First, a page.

The Federal Reserve is giving banks an additional two years to comply with Volcker Rule standards for treatment of collateralized loan obligations after industry complaints that the requirements would lead to big losses.
The Fed will issue two one-year extensions for banks to make their interests in CLOs conform to the trading restrictions adopted in December, pushing the deadline to July 21, 2017, according to a statement released today. Banks then wouldn’t be required to deduct CLO investments from tier 1 capital under the final rule until the new conformance date, the Fed said.
The change is meant to address banks’ complaints that divesting the CLOs would lead to millions of dollars in losses. A January adjustment by regulators in the face of an American Bankers Association lawsuit eased treatment of collateralized debt obligations backed by trust preferred securities.
A two-year extension only delays rather than solves the problem, Representative Scott Garrett, a New Jersey Republican, said in a statement released before before the Fed announcement.
“Whether it is today or two years from now, this rule will force small and large banks to needlessly write down or hold a fire sale of these performing assets —- potentially creating huge bank losses,” said Garrett, who urged regulators to go back to the drawing board to overhaul the rule.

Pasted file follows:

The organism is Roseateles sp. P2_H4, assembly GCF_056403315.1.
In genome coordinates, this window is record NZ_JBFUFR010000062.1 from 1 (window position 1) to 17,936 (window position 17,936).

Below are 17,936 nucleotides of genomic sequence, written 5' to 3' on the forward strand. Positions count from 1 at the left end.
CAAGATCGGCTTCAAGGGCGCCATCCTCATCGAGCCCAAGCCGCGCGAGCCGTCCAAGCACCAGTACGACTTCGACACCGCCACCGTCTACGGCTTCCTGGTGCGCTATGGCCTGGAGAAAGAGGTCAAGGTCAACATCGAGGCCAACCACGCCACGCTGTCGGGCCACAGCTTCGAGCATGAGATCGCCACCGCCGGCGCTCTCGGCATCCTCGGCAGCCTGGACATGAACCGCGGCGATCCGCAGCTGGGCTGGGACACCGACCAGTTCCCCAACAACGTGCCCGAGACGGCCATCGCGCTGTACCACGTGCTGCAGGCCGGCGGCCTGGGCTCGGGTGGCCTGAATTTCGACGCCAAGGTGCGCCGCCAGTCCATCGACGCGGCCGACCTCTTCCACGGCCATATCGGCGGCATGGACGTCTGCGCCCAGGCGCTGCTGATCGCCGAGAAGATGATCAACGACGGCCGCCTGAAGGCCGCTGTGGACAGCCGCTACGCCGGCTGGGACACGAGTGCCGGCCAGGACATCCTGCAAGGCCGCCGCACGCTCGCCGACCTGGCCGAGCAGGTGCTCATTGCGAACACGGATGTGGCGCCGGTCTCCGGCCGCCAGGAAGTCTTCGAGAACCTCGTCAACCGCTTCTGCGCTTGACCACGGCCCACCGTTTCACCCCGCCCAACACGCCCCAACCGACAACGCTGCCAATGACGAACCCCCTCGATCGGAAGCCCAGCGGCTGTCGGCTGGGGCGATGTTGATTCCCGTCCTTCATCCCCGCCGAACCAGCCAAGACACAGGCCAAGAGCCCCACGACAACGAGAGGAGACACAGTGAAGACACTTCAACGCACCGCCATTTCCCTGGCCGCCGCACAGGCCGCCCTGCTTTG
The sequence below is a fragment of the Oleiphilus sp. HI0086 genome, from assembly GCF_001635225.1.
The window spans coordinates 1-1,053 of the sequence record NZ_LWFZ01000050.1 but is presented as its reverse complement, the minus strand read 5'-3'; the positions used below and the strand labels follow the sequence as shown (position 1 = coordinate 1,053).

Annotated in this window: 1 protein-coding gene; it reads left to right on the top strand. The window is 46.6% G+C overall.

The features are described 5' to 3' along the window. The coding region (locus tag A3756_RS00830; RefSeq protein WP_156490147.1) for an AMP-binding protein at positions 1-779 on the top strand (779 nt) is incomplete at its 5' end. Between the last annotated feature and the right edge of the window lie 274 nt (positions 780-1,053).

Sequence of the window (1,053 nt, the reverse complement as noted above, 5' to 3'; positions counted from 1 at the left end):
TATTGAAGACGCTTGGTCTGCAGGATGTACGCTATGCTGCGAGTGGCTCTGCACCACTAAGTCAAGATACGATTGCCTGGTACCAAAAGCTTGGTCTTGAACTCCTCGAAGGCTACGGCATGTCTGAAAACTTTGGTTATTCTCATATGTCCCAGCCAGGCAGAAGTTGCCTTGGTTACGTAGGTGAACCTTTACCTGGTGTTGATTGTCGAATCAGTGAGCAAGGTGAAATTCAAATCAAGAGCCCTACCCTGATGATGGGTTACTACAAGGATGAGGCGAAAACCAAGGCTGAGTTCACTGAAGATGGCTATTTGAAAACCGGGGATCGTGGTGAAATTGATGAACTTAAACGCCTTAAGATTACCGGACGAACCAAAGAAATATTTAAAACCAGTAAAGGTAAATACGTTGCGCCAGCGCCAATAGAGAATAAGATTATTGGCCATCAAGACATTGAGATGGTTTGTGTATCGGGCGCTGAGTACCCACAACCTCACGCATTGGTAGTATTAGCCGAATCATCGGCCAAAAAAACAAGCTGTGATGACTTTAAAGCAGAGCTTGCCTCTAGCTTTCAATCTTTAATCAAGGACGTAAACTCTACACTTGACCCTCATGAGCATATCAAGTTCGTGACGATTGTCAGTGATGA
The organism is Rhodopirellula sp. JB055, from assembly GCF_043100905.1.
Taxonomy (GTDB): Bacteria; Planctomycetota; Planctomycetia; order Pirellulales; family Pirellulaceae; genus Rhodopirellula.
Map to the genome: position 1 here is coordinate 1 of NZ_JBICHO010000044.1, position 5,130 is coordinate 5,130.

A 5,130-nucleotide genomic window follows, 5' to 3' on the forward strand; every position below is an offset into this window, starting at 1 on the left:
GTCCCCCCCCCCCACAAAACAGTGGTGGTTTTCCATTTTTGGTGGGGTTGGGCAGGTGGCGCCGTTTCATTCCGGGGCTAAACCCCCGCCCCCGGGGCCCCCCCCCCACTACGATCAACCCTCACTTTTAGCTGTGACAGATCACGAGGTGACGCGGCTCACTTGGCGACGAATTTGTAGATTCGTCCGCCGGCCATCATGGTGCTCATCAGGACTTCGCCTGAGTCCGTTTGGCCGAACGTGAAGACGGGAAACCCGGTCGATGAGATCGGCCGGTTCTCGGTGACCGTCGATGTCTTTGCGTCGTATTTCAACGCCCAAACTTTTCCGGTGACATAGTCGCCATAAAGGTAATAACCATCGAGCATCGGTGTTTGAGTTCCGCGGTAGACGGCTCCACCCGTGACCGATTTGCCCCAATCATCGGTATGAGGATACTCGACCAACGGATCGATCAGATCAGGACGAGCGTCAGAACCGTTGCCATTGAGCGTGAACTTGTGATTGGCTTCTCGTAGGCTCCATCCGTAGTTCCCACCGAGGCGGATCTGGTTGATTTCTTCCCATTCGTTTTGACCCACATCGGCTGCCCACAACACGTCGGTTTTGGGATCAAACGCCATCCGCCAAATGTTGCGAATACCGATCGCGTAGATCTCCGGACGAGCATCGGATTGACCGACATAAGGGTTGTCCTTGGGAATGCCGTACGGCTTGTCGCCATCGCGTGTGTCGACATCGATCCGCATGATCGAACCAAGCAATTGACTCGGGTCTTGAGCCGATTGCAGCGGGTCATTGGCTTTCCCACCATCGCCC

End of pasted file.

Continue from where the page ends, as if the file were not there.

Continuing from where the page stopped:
The Securities Industry and Financial Markets Association, which represents large banks including JPMorgan Chase & Co. and Wells Fargo & Co., said it was “disappointed” that the Fed didn’t use its authority to give banks broader relief.
“Any forced selling of these securities will result in widening of spreads in CLO trading markets and damage a key source of funding for Main Street businesses,” Sifma President and Chief Executive Officer Ken Bentsen said in a statement.
U.S. banks hold about $70 billion of CLO debt, according to the Loan Syndications and Trading Association. The delay would apply only to CLOs banks had in place as of Dec. 31, 2013.
The rule named for former Fed Chairman Paul Volcker, who championed it as an adviser to President Barack Obama, was included in the 2010 Dodd-Frank Act as a way to restrict banks’ proprietary trading and holdings in private equity and hedge funds after the 2008 credit crisis. The Fed has given banks a delay until July 21, 2015, to comply.